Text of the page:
What are we doing?
I’m going to use this blog as ground-zero in my attempt to build, and in some places rebuild, an old EMS 7c lute kit.
That is not it, however it does give a good idea of the kind of lute we are about to attempt to build: a simple working instrument of the mid- to late-16th Century.
A number of years ago I came into possession of an Early Music Shop seven-course lute kit, a project I have been either unable or unwilling to take on until now.
Please note that these kits still exist and are available for purchase from the EMS but the one I’ll be using is an earlier model. As they state in their blurb:
An important design improvement is that the kit is supplied with a completely pre-assembled shell, which overcomes the frustrations that many kit builders found with our previous lute kits. Each part is carefully shaped ready for assembly, with only limited hand skills required.
Okay. Be that as it may, the particular kit I have is not quite “ready for assembly.” In fact, from my perspective, not even close.
Here’s what we’re working with:
That’s it (except for the two blocks, but we’ll get to those later). So what we see here are a constructed shell, a soundboard with a carved rose, a semi-formed neck and pegbox, some turned pegs, and a collection of timbers we’ll use for braces and the like.
Here’s what the interior of the shell looks like:
yup, all covered in paper, signed with a squiggle and dated “27/01/05” (the paper is used to provide integrity to the shell which is otherwise supported only by the edge gluing). There is also the plan and a book of instructions (not shown).
The Good and the Bad
Over the years I’ve learned some stuff, including a little lutherie, which means I’m now looking at this kit with slightly different eyes than I did years ago. On the whole, were I to follow the instructions and use the materials I have been supplied, I’d end up with a mostly okay lute. I want better than “mostly okay” which means there are a few things that are going to change.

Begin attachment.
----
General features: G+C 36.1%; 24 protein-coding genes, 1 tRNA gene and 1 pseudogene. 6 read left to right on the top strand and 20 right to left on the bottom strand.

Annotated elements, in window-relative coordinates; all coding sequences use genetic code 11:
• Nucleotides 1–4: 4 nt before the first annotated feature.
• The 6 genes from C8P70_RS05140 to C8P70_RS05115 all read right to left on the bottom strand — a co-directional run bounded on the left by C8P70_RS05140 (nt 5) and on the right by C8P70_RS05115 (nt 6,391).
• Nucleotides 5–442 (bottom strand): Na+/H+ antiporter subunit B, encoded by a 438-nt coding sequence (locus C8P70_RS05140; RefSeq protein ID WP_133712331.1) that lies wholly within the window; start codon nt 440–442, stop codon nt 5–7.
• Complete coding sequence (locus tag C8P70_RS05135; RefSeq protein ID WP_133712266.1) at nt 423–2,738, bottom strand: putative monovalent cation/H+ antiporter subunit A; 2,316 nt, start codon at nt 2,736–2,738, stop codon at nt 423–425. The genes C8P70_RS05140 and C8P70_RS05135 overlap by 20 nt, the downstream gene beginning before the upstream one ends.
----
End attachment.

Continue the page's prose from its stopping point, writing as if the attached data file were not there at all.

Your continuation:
First though, let’s take a look at original, the model from which this kit was taken. This instrument, known as the Hieber lute is found in the collection of the Musée des Instruments de Musique in Brussels (Inv. 1561) and it looks like this:
Technically speaking, this is a lute of the Füssen School, who were operating in the Veneto region around the end of the 16th century. They were famed in their day as the makers of the finest lutes and their names–Magno Dieffopruchar, Vvendelio Venere, Michael Harton, and Giovanni Hieber–provide a who’s-who of the models modern luthiers base their most popular models. The Hieber in Brussels is probably from around 1580 and is the only surviving 7c we have (the rest were mostly converted for Baroque use later in their lives).
Now, when we compare the build dimensions of the true Hieber with the kit, we find a few discrepancies and, to cut to the chase, I’m going to attempt to make the kit more like the original. In order to do that, I’ll be:
- thinning the shell,
- adding a belly scoop,
- making a new neck and pegbox,
- nailing the neck to the block,
- moving to a 6-bar pattern on the sound board,
- using hide glue throughout.
Aside from that, it’ll be plain sailing! However, like all good sailors, we’ll take along an experienced sea-dog. In our case it’ll be the wonderful Vancouver-based luthier, Travis Carey. I’ve know Travis for a few years now (I lived nearby in Victoria, BC, and Travis has rebuilt one of my lutes and built, for me, the swan-necked Baroque lute he is holding in his bio pic) and he has offered to help me via email when I’m stuck! Hooray! Not quite like show-and-tell but pretty good.
So enough blather for now, and on with the work!